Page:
Dylan Niehaus – Hypertext Fiction

Hypertext fiction is a genre of electronic literature that I find to be quite interesting, and it seems to be a growing although niche genre of writing that is gaining attention on the web. I visited the website itch.io, which is a website for indie game developers to share their works with others. Within that site, there is a “twine” tag which leads to games that follow the basic frameworks of hypertext fiction. I do think hypertext fiction is present and actually quite popular, but not in the way that many may think.

“It’s not that hypertext went on to become less interesting than its literary advocates imagined in those early days. Rather, a whole different set of new forms arose in its place: blogs, social networks, crowd-edited encyclopedias.” – (Steven Johnson 2013)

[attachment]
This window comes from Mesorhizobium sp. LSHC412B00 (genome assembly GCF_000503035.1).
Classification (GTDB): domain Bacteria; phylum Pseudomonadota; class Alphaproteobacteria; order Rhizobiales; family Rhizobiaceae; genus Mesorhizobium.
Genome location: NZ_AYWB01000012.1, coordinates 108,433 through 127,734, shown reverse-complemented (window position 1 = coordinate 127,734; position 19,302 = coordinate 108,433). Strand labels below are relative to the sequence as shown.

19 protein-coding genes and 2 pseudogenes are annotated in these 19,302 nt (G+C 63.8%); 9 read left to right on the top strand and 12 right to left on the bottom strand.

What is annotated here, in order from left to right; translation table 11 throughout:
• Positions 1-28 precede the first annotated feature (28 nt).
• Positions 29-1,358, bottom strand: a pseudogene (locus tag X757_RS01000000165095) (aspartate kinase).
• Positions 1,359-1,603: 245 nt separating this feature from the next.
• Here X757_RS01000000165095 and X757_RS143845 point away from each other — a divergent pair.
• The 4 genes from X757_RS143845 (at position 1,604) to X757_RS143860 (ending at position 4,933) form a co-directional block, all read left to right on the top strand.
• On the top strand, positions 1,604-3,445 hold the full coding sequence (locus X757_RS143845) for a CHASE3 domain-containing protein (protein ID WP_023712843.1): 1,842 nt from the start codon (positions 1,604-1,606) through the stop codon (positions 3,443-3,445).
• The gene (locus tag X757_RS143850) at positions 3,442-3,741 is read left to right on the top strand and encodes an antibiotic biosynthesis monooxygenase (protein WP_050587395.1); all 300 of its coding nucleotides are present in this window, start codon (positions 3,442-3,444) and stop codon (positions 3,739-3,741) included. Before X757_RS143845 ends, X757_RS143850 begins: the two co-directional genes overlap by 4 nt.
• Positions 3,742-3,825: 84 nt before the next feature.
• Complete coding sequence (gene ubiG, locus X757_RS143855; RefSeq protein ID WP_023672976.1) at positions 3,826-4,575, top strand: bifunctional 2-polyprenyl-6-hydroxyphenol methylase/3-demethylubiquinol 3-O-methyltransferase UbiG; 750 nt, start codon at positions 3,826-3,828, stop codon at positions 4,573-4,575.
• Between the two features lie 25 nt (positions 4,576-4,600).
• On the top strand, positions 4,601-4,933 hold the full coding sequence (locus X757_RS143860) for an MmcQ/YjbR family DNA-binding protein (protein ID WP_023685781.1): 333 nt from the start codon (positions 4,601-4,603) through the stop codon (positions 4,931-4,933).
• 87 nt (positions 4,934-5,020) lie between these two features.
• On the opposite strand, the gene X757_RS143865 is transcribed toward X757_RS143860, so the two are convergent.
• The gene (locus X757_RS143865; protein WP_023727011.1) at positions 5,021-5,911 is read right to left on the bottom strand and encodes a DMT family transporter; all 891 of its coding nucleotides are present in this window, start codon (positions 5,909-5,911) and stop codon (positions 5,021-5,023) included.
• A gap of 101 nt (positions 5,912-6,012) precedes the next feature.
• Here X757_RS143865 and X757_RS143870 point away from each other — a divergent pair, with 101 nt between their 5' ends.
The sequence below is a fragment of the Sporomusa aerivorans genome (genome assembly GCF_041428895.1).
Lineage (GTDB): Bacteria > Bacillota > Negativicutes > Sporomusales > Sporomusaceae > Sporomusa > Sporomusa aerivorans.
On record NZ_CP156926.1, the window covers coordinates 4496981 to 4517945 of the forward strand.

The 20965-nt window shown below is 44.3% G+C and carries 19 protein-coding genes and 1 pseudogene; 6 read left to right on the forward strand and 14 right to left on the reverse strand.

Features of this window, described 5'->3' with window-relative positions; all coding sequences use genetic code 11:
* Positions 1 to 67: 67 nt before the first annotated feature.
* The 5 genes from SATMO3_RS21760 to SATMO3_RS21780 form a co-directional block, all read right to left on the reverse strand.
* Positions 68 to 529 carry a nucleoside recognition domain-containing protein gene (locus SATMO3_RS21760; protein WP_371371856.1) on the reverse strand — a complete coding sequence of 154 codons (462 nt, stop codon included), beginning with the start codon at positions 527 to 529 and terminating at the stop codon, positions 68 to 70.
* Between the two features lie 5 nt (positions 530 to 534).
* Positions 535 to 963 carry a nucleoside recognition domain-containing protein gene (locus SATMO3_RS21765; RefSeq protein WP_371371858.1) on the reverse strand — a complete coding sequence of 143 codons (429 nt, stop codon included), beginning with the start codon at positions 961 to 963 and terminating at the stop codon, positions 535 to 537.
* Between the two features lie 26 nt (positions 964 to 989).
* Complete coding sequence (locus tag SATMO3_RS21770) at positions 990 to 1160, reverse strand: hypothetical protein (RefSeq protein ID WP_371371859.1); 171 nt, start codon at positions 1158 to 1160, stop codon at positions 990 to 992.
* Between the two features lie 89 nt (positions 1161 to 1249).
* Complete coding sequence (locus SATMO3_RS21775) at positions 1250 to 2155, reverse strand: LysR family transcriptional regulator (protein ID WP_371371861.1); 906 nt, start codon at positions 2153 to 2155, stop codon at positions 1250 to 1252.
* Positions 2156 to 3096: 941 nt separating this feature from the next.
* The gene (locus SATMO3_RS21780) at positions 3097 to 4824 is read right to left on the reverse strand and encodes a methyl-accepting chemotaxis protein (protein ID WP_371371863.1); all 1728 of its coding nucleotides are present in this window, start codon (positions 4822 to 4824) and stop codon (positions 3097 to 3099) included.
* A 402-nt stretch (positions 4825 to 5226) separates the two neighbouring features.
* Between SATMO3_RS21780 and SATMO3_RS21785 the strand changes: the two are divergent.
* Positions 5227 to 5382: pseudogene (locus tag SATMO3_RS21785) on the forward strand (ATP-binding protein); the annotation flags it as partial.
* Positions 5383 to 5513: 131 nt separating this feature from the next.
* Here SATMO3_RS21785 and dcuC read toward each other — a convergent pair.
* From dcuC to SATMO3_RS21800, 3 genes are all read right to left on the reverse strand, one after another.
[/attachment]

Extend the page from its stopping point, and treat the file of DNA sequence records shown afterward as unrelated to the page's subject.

Going off of that quote from Steven Johnson, I think there is another, more evolved form of hypertext fiction that is quite popular these days, and those are indie video games which are focused mainly on telling a narrative through the player moving an avatar to different locations. Think about it – instead of simply clicking on a link to read a snippet of text which reveals more about a story, you are interacting with a virtual environment to read that snippet of text, or hear the dialogue from a character. This is hypertext fiction that has been evolved to better engage the reader with a more visual and audible style. Despite this, hypertext fiction in its base form has a following as well. I found many games on the itch.io site that were based in twine and only used text hyperlinks to advance the story. I think that hypertext fiction is much more popular than we know it, mainly because it has evolved into graphic adventure video games in which the user can use an avatar to explore their own narrative path. Hypertext fiction can definitely do things that print cannot. It may be possible for a print story to take a reader on multiple narrative paths, but it would not be a user-friendly experience. Hypertext fiction allows the author to build a world that the user explores at their own pace and order, giving the user a special feeling of their own control, like they are exploring the world in the way in which they want to. With the popularity of user choice in media, I feel that hypertext fiction has a strong future in our world of literature.